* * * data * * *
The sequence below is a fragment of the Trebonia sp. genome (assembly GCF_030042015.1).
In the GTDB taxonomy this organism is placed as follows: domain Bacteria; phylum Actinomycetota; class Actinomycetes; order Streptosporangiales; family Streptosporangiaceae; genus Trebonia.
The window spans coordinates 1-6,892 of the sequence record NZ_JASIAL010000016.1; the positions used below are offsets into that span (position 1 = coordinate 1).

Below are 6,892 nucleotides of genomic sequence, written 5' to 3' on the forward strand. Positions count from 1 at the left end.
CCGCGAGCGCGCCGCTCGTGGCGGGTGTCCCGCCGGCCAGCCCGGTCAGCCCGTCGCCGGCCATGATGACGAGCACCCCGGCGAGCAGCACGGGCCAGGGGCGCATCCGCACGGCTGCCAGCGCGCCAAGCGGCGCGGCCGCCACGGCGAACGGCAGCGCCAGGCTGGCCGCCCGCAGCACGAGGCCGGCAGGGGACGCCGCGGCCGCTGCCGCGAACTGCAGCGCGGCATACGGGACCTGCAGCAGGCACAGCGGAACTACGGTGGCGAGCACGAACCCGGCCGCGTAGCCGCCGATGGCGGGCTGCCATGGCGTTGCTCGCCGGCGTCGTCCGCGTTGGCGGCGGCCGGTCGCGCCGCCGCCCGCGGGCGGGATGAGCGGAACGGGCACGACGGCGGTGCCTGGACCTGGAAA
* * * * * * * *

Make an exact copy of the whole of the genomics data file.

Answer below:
The sequence below is a fragment of the Trebonia sp. genome (assembly GCF_030042015.1).
In the GTDB taxonomy this organism is placed as follows: domain Bacteria; phylum Actinomycetota; class Actinomycetes; order Streptosporangiales; family Streptosporangiaceae; genus Trebonia.
The window spans coordinates 1-6,892 of the sequence record NZ_JASIAL010000016.1; the positions used below are offsets into that span (position 1 = coordinate 1).

Below are 6,892 nucleotides of genomic sequence, written 5' to 3' on the forward strand. Positions count from 1 at the left end.
CCGCGAGCGCGCCGCTCGTGGCGGGTGTCCCGCCGGCCAGCCCGGTCAGCCCGTCGCCGGCCATGATGACGAGCACCCCGGCGAGCAGCACGGGCCAGGGGCGCATCCGCACGGCTGCCAGCGCGCCAAGCGGCGCGGCCGCCACGGCGAACGGCAGCGCCAGGCTGGCCGCCCGCAGCACGAGGCCGGCAGGGGACGCCGCGGCCGCTGCCGCGAACTGCAGCGCGGCATACGGGACCTGCAGCAGGCACAGCGGAACTACGGTGGCGAGCACGAACCCGGCCGCGTAGCCGCCGATGGCGGGCTGCCATGGCGTTGCTCGCCGGCGTCGTCCGCGTTGGCGGCGGCCGGTCGCGCCGCCGCCCGCGGGCGGGATGAGCGGAACGGGCACGACGGCGGTGCCTGGACCTGGAAA